TimBernersLee's idea of
"a Web that includes documents, or portions of documents, describing explicit relationships between things and containing semantic information intended for automated processing by our machines."
"Hooray! Someone's invented Semantic Networks for the 86th time!" --PeterMerel
The State of the Semantic Web (2008): http://www.w3.org/2008/Talks/0307-Tokyo-IH/
The "definitive" introduction was probably WeavingTheWeb, published in 1999.
another notable intro :-DannyAyers
Very true Danny... the SW activity doesn't even seem to have been released by then. Oh well, here are some more links then:-
Augment that with the eminently practical:SeanPalmer
Here's another : Semantic Web related books
-- DannyAyersAnd a kind of TopicMaps of the Semant(op)ic Universe SemanticWeb mindset - entertaining and very incisive, titled 'MetaCrap?' :) SlipperySlope argumentation, as if the fact that there are imperfections due to human involvement means that it should just all be thrown out. Furthermore, the author only chooses to look at the negative side of the "more-than-one-interpretation-of-data" coin. That's exactly what the semantic web wants to do there, direct people towards the positive side of that coin and flexibly allow but powerfully direct multiple interpretations.
[Tragedy of the commons applies here. People will, and do, lie about their sites. False meta-data, misleading meta-data, broken interpertations... look at the sort SEO attempts Google has to deal with]
However, even in the face of search engine optimization Google somehow manages to provide extremely high quality results based on metadata. In general, I believe that the benefit of common metadata and ontologies far outweighs the cost of the inaccurate or misleading use. Over time, maintainers and users get better at separating the wheat from the chaff.
Google assumes the burden of doing so, and has spent enormous amounts of money, brainpower, and computing power to do so. Requiring every individual user to make the same investment is not practical. A SemanticWeb that's tied to a specific vendor to be usable isn't that useful.
The effort to categorize every Wiki page would seem to fall under the aegis of SemanticWeb. I imagine someone out there with lots of time and an attention to detail could potentially generate a DublinCore based RDF for each and every page on Wiki. MetaWiki? --StevenNewton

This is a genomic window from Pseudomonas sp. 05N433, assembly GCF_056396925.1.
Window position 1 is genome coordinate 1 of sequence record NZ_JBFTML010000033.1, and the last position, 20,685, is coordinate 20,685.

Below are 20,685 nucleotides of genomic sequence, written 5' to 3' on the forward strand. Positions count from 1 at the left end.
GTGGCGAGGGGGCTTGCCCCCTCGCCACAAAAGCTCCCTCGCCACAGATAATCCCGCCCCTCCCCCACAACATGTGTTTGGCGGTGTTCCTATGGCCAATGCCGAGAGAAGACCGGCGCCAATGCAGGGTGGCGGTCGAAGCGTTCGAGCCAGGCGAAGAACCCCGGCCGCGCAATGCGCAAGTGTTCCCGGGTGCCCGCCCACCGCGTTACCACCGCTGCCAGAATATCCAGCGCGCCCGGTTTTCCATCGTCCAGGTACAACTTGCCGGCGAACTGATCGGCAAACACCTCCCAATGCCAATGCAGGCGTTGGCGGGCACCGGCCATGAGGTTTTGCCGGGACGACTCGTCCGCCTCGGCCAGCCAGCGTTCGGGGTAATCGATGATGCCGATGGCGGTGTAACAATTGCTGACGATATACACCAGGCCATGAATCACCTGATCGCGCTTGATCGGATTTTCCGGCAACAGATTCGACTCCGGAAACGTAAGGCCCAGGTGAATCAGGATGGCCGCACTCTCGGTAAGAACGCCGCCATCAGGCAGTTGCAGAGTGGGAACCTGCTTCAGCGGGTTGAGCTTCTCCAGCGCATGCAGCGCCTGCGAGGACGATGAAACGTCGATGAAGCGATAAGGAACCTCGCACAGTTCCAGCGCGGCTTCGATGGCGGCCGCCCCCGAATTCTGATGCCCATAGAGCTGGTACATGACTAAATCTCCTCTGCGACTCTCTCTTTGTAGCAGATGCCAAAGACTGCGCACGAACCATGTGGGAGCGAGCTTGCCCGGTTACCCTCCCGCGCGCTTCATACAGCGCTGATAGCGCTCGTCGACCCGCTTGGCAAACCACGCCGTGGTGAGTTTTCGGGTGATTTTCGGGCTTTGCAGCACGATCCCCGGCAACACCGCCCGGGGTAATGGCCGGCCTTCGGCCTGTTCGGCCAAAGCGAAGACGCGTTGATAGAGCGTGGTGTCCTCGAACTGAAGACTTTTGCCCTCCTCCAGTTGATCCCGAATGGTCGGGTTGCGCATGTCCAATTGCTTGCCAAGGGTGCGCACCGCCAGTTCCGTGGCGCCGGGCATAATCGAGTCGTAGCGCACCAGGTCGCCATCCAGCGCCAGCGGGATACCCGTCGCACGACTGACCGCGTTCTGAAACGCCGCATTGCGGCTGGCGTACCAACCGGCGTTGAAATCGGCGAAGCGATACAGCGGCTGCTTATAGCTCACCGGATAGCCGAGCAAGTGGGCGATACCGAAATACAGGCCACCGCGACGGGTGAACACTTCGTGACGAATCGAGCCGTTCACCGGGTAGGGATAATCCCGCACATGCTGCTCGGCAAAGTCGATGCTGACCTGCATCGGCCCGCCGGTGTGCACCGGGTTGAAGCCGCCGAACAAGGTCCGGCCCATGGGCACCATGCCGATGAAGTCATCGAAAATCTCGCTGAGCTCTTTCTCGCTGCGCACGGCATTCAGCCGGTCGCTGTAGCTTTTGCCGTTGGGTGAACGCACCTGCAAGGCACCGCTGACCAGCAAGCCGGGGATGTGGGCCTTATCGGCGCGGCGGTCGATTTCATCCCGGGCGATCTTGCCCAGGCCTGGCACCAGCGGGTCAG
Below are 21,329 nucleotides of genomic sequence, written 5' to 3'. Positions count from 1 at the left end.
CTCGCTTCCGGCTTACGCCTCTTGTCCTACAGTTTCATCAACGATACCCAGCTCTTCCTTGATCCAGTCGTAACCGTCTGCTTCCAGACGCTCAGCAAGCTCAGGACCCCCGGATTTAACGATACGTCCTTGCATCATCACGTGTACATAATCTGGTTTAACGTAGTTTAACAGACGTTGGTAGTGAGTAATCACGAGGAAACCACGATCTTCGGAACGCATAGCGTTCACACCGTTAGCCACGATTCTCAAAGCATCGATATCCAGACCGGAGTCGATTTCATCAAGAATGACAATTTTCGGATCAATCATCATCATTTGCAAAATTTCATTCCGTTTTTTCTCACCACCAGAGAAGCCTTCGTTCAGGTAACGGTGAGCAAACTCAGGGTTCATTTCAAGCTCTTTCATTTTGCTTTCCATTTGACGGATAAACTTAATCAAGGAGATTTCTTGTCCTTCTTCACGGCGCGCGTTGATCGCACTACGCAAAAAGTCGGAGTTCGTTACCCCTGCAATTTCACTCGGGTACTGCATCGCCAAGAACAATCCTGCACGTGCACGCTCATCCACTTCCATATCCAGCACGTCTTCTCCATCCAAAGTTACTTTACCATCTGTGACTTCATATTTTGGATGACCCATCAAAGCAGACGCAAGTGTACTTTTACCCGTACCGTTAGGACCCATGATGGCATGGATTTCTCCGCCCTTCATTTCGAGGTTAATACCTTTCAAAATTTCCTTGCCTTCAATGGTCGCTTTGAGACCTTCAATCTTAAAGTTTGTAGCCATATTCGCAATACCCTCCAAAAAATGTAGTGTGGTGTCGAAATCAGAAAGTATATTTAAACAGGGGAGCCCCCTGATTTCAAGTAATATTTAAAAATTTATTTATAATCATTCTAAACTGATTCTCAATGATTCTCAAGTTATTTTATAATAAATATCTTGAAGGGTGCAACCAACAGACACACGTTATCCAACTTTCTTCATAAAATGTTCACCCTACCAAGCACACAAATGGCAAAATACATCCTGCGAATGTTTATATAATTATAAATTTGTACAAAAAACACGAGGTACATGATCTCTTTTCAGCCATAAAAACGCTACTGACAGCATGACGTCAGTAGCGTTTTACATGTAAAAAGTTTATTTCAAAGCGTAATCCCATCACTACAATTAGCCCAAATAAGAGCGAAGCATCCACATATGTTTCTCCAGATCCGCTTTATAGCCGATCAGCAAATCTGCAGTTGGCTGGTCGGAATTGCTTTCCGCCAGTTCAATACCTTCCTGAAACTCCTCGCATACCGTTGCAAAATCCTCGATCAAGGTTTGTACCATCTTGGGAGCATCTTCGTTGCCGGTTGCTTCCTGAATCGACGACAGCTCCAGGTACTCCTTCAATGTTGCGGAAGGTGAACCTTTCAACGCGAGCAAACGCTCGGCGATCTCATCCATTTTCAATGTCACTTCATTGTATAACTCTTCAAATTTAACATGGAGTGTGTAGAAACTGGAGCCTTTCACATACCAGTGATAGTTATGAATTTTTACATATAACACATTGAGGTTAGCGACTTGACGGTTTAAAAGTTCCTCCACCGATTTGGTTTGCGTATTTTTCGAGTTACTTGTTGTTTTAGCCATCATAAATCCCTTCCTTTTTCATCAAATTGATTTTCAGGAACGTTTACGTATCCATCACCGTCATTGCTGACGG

Moved from SemanticWebTips
Write your Semantic Web tips here:-
"If you don't have a domain name that you think you're going to keep..." You need to emphasize that this domain name needs to be kept practically forever, and the URI must not be reused. (Most people don't have that kind of persistance policy.)
"Use URIs that contain as little information as possible." Perhaps point to MemorableRandomStrings (MeRS) and other such resources?
"Reuse existing ontologies/namespaces wherever possible, but if your RDF starts looking like Frankenstein's early models then consider defining equivalences/subclasses of classes found in other schema within your own schema."
ERCIM has a really good special issue on this stuff. 26 short topical papers.
See also ClayShirky's essay at http://www.shirky.com/writings/semantic_syllogism.html
I took out the reference to this at the top of this page. As has been pointed out by more qualified people than me - for example, DannyAyers, at http://dannyayers.com/archives/002017.html - this essay is based on a big StrawMan. -- EarleMartin
But what will we accomplish with it? --MarcThibault
Would you like to read Danny Ayers views (touches on GoogleSearch as well) blog at http://dannyayers.com/archives/2004/11/23/google-web-vs-semantic-web/ and tell C2 community about its contents and your views of it?
Danny is totally absorbed by the "how" question, clearly confident that if we build it they will come. One key question I haven't seen answered: If all you guys are tagging your data, what incentive do I have to do the extra work of tagging mine? --mt
In Mar05, Danny said at http://dannyayers.com/archives/2005/03/29/technology-choices/
The Semantic Knight vs The Hacker (MontyPython parody): http://lists.xml.org/archives/xml-dev/200504/msg00260.html The other two parodies in that thread are also pretty funny.
A No-Nonsense Guide to Semantic Web Specs for XML People at http://www.betaversion.org/~stefano/linotype/news/57/
One possible tool is CubicWeb.
The SemanticWeb is the premier approach toward handling processing and working with RealInformation using technology. It consists of entities linked to entities linked to entities using various relationships. The problem with the semantic web is that it is disconnected from data. In order to connect it to data and make it highly useful, the entities themselves need some sort of simple generic InformationFriendly technology to define and describe them. I recommend Endemes as a possible technology for bringing together the worlds of data and information. Each endeme is an instance of an EndemeSet. Each endeme has a very simple generic way of representing data. Most data can be stored in endemes, and that which can't can still have its context described by endemes. Endemes are simultaneously InformationFriendly and DataFriendly?. --JonGrover